Many CEOs see the advantages of getting their employees involved in community impact efforts. Reimagining how you as a company might create social change in the world is not easy. Below are four different approaches to help you evaluate the kind of impact you are currently making and the kind of impact you might consider for the future.* As you move from left to right, you move from approaches that are easier to implement to approaches that are very difficult to implement.
Confetti – Confetti, as we know, shoots out lots of colorful scraps that create quite an experience - even if it is only short term. In the give-back arena, the confetti approach may involve many small grants and projects, covering a breadth of issues. It is highly flexible, but can lack strategic clarity. People are encouraged to identify ways they want to get involved, and are often given cash or a matching grant to go make something happen. In one case, a CEO stated, “We want to help people experience the joy of giving.” So one year the company gave each employee $750 to give away as he or she chose to do so. One person used the money to offer a reward program for each class in an elementary school. Whichever class in the school brought in the most canned goods to feed the poor, this class would receive $500 as the first place winner. Second place would receive $250. The result - the combined total of all classes brought in 2.5 tons of canned goods!
Clustered – These efforts are more focused and address specific areas or needs. The challenge here is figuring out who decides the areas, and what is the strategic broader change that needs to take place. The giving efforts almost always address the symptoms of a problem and are not in-depth enough to address root causes. One company’s foundation has as its charter, “to support children and families in need in the ares where we live and work.” This focused effort channels energy and enables people to focus more clearly on giving opportunities. For instance, the foundation has sponsored a nation wide “build a bike” program where children in need are linked with a volunteer and together the child and the volunteer assemble a bike which the child can then take home. Not only does the child get a bike but also the child and volunteer experience the joy of coming together in a spirit of giving and receiving.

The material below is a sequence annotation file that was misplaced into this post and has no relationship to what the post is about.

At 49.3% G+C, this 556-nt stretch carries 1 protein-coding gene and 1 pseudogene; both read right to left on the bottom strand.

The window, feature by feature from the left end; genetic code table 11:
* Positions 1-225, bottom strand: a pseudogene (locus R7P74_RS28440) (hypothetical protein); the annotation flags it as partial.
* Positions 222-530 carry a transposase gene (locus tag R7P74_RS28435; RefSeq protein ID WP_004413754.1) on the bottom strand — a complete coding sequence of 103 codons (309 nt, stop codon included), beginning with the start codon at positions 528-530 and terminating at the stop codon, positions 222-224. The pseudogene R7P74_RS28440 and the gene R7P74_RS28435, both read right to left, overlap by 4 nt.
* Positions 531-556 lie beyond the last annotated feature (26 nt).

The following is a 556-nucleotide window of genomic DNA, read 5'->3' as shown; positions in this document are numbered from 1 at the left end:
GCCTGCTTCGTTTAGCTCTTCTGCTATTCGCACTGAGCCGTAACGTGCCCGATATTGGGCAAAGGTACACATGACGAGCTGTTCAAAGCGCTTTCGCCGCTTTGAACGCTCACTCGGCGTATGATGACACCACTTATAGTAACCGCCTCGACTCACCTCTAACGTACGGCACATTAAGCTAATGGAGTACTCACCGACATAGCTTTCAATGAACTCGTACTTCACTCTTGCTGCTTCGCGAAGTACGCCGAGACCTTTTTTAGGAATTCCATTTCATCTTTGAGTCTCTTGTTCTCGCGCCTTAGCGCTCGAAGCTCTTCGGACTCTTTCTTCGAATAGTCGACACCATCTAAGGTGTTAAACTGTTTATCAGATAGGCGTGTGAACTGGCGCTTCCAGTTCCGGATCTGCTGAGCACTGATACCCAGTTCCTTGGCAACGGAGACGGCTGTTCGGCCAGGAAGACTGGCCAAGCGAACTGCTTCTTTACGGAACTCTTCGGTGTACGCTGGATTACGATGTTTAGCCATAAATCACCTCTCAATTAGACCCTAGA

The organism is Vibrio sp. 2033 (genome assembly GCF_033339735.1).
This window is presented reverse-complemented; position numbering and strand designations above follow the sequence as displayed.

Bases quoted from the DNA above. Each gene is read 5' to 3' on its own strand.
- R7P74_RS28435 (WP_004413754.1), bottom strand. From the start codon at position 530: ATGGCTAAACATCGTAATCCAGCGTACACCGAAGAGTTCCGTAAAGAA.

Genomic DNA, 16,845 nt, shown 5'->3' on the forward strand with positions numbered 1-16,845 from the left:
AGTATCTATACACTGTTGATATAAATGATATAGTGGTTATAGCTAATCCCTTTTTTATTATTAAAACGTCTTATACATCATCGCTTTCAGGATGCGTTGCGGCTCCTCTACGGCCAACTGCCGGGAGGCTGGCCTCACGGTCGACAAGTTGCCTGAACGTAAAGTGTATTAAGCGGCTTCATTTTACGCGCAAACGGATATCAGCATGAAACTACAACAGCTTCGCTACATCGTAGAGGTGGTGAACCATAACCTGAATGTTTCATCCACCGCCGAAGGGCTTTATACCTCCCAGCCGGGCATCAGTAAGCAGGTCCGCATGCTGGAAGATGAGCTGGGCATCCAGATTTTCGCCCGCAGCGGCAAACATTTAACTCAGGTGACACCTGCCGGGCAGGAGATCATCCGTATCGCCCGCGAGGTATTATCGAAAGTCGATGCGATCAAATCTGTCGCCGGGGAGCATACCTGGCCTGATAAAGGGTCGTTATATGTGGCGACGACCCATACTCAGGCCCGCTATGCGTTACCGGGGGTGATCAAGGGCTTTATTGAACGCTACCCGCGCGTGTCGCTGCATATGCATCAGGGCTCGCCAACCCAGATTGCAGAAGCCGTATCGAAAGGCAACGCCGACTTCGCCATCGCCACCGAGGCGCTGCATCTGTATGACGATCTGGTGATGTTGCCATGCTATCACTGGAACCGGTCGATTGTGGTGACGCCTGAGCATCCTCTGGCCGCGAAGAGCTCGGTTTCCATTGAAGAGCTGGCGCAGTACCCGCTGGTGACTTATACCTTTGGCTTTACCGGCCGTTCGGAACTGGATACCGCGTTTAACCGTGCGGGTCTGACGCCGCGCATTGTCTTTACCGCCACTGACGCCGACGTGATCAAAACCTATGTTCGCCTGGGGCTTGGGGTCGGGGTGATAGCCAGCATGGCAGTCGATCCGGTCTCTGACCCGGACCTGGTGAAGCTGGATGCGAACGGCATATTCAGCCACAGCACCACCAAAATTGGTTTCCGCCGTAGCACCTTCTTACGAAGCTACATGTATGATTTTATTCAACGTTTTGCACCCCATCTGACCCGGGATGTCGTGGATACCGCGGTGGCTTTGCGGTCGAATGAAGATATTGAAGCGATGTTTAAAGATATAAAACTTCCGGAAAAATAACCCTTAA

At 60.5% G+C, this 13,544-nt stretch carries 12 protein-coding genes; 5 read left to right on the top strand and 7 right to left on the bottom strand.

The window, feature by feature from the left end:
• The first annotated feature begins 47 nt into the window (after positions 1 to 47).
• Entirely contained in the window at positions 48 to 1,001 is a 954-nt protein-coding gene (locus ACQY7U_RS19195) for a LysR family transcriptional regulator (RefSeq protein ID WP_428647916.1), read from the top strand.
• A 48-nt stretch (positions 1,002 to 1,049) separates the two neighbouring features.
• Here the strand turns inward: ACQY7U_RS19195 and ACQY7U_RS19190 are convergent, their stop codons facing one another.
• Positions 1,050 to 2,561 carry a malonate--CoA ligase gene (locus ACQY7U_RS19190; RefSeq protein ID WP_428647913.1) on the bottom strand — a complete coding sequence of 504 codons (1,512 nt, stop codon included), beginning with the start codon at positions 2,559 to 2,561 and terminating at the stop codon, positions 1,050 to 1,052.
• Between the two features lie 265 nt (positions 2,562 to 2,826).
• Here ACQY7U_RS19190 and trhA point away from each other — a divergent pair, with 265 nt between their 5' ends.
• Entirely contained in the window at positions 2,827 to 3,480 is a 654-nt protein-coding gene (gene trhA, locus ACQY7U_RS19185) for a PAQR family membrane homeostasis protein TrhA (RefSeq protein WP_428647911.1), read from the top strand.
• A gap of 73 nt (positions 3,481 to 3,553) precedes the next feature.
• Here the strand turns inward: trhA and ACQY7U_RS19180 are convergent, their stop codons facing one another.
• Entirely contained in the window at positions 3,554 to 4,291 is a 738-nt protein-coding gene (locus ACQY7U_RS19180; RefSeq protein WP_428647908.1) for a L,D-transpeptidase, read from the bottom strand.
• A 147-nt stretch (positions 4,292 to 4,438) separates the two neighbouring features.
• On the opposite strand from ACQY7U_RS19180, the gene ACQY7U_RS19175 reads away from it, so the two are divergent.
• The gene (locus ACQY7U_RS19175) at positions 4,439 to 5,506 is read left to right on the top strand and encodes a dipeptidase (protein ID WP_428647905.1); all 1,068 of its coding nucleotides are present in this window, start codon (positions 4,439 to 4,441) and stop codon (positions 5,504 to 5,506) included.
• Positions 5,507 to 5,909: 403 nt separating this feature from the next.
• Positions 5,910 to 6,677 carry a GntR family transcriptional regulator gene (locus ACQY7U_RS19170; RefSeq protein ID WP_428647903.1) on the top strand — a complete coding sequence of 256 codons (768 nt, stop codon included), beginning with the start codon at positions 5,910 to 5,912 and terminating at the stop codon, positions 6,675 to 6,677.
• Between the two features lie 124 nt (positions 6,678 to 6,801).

Concentrated – Here companies focus their efforts in a more concentrated way to facilitate deeper change. A company may address both the symptom and the root issue of a problem. It requires deep engagement with clear goals and more measurement of impact and progress. In Chicago, a group of CEOs decided to support charter schools in specific areas of the city. Employees also volunteered for after school tutoring, reading programs for students, and group meals offered to students. The CEOs and their public partners made a measurable impact on grades, graduation rates, and literacy.
Ecosystem Change – This approach is the most complex, and almost always requires a multi-actor partnership focused on a common root issue. The best examples I know of are CEO-led and also involve other invited civic leaders to address system-level challenges. This effort requires building trust with multiple stakeholders and engaging in long-term planning. The impact can be big because it leads to changing the long term future of a community. In Minneapolis today a group called ITASCA is leading ecosystem change in work force development, education, and other high level community issues. The leaders meet once per month to steer specific efforts. Hundreds of volunteers are involved from the various companies and public agencies. As a result, a very real positive future is unfolding for the city.
Each approach above has it’s plusses and minuses. No one approach is best. Different approaches will fit different goals and stages of a company’s and community’s growth.
If you are new to making social impact a priority in your company, a great place to start on the journey is with the confetti approach or the more focused clustered approach. If you have been engaged in social impact as a core part of your company culture, then perhaps a challenging next step is to ask how you could go further if you linked up with other CEO’s from your community. Ask, “How do we really get at the ecosystem change that is needed to address specific problems, that if we solve them, will make us all better off?” “What can we do together, that we can’t do separately?” Just like the building of a great company, significant long-term impact requires enlightened leaders who can think big, think holistically, and work with a heart for making a clear long term difference.
* I am grateful to FSG, a non-profit consulting organization dedicated to improving how companies can reimagine social change, for the development of the four stage model presented in this blog post.